The inferno that decimated Thessalonica left 70,000 people, including 52,000 Jews, homeless and penniless.
The fire started on a Saturday afternoon.
What began with a small spark quickly became a massive inferno that, in just a few hours, managed to destroy a large section of the city. While Thessalonica had suffered fires in the past, local officials did nothing to prepare the residents for the colossal damage this fire would cause.
According to official reports, the cause was completely accidental. A woman was roasting eggplants in her home at 3 Olympiados Street on August 18, 1917, when a spark from the flame caught on the walls of the house and quickly grew to a full-fledged blaze. A small cooking accident quickly evolved into a widespread fire that lasted for 32 hours. Strong winds spread the flames through the cramped and narrow alleyways, igniting the wooden homes that served as kindle for the growing fire that engulfed the Jewish quarter of the second largest metropolis in Greece.
The local firefighters did their best to quell the flames but found themselves hindered by a shortage of water. The city had suffered a severe drought the previous summer and the consumption of water had gone up considerably due to the allied forces taking up residence around Thessalonica and its harbor. With no water to come to its defense, the city burned as the fire continued to spread freely from the poor neighborhoods on its fringes, down to the city center, turning building after building to piles of ash.
On the evening of August 19, 1917, the flames were finally brought under control but the damage had been done. Forty-five percent of the population of Thessalonica (also known by the name Salonika), approximately 70,000 people, were left homeless with nothing left to show for the lives they had built other than the smoking embers of the 9,500 homes that had found themselves in the destructive path of the insatiable blaze.
For the Jews of Thessalonica, the majority population in the city, the devastating rampage of the fire proved catastrophic. Before the fire, the city was considered to be the “Jerusalem of the Balkans,” with a rich, thriving and educated melting pot of Jews from different countries and cultures who came together to build a new life. Along with the local post offices, banks and newspaper offices, the local Jewish schools, community centers, the Jewish college, and thirty-two synagogues were completely destroyed along with the entirety of the archives of the community which held records of a centuries-long history of Jewish presence in Thessalonica.
The 70,000 newly homeless people were forced to find quick solutions to their predicaments. With the help of the Greek, British and French authorities, a portion of the homeless were given temporary housing. Parts of the Jewish community were rehomed in temporary tent encampments which provided little more than a roof over their heads and basic protection from the elements. With over 20,000 still without even temporary shelter, many Jews were forced to emigrate and left their home for Athens, the United States, France and the Land of Israel in the hopes of starting over.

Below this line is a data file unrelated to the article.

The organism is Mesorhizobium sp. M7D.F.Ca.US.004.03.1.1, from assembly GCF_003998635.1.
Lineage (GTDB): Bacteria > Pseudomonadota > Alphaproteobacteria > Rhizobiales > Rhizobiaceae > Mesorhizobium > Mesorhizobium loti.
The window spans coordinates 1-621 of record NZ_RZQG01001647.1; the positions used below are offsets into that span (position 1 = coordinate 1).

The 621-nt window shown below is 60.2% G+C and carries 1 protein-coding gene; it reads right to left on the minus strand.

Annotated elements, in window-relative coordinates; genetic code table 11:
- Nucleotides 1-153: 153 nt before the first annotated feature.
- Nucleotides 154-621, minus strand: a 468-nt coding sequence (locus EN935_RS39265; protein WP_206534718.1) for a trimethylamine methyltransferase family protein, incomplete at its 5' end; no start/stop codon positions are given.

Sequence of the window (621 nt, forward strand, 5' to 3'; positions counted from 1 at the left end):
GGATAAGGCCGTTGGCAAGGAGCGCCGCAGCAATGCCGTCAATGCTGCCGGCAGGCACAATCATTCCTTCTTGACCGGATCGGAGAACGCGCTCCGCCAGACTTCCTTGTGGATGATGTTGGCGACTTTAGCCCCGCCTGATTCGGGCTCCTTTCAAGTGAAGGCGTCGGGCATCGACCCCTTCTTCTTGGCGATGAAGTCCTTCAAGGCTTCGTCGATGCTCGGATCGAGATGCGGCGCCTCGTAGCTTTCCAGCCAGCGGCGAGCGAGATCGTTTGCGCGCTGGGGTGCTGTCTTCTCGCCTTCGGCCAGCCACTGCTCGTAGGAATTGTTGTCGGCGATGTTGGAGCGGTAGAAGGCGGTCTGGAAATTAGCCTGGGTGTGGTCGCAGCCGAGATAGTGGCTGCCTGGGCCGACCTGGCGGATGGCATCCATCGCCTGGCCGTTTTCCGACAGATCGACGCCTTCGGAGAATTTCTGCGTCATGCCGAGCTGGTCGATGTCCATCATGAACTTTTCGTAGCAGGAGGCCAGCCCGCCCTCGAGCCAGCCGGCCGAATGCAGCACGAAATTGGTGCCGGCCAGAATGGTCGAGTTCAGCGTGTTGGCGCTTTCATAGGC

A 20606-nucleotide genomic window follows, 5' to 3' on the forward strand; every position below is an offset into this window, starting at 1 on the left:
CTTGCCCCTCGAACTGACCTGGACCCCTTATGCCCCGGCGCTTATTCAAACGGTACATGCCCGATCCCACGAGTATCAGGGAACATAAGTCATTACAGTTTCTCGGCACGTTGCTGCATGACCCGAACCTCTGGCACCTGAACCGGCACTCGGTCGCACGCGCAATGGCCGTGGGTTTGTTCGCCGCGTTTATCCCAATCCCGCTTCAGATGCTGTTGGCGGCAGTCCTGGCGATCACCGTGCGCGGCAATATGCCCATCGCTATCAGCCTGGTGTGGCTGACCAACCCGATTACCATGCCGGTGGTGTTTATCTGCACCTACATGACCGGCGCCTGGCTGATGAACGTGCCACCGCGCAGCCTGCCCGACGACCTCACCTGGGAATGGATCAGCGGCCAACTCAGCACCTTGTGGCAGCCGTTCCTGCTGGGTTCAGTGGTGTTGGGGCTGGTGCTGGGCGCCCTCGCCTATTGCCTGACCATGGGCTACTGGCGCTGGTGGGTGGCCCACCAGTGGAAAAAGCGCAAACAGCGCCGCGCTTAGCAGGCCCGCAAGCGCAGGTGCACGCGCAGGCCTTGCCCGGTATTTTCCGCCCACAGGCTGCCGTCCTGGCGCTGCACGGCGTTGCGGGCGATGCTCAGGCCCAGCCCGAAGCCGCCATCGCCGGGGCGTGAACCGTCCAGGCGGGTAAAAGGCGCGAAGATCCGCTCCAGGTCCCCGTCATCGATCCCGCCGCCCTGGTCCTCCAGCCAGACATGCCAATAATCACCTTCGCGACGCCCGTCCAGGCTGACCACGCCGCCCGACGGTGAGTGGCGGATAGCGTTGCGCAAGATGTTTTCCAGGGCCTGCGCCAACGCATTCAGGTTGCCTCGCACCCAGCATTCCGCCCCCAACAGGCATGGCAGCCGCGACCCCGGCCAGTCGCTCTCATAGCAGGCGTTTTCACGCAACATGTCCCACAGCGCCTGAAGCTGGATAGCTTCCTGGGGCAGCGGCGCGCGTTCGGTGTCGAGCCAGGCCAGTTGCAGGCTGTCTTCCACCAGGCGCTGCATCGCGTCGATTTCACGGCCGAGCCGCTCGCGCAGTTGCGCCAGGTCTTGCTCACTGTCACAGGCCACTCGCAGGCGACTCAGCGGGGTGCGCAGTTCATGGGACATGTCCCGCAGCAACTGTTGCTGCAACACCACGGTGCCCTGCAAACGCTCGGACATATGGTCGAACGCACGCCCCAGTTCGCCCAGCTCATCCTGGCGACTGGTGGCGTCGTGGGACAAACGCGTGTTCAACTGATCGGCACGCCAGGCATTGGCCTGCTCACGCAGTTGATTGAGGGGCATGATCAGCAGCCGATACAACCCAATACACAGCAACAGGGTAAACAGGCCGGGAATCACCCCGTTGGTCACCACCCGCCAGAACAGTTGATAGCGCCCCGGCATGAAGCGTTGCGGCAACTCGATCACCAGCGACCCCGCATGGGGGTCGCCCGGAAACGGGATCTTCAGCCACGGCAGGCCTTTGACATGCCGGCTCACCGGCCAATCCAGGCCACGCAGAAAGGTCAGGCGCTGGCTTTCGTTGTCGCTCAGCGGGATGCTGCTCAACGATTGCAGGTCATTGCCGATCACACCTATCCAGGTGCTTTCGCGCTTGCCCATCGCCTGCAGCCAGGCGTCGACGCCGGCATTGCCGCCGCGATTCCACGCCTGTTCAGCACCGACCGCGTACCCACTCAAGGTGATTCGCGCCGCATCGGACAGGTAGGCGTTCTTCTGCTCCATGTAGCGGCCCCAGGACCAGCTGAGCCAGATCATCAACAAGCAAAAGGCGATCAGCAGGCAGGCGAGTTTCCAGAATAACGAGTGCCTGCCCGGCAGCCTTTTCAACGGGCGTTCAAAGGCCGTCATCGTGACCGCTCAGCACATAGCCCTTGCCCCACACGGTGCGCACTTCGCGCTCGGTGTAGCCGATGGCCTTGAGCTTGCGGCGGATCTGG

With the destruction of the community archives and registry, the Jewish community had to start from scratch. The Jews who remained in the city following the wave of emigration had to build a new community register in order to properly obtain their civil status and file their claims to receive compensation and their land following the fire.
One by one the community members came forward to register themselves and their families and one by one their registration forms were filled out in handwritten Hebrew and Ladino. Each registration was accompanied by small photos of each family member to match the new records that made up the recreated community registry.
After previous fires in the city the government had allowed for people to simply rebuild, but after the great fire of 1917, the government decided to use this as an opportunity to take the newly conquered territory and build a fully modernized, Hellenized city from the ashes. As part of the planning process, the government revoked the old rights and deeds to the land and the old owners were given an opportunity to bid on their plots of land at auction. Using this methodology, the government seriously hindered the ability of the Jewish community to reestablish itself.
Despite the government’s best efforts and the rising air of anti-Semitism across the country, the Jews fought against the odds and worked to rebuild what had been lost. The community succeeded in rebuilding several synagogues, hospitals, and community centers, though many of the institutions were moved to the outskirts of the city due to the new building plans. The community also rebuilt a successful Jewish press which had three different newspapers in circulation written in Judeo-Spanish, and in French with a daily distribution rate of 25,000 copies.
On the eve of World War II, the Jewish community, once a majority, made up just 40% of the city. When the Germans occupied Thessalonica in the early 1940s they systematically destroyed the Jewish cemetery and more than 50,000 Jews were deported to Auschwitz and Treblinka where over 90% of the once thriving community perished at the hands of the Nazis. Following the war, a handful of survivors returned to their homes and tried to once again reestablish the Jewish community.
A large portion of the remaining archives of the Jewish community of Thessalonica is now preserved in the Central Archives for the History of the Jewish people in Jerusalem, a priceless remnant of a nearly lost culture.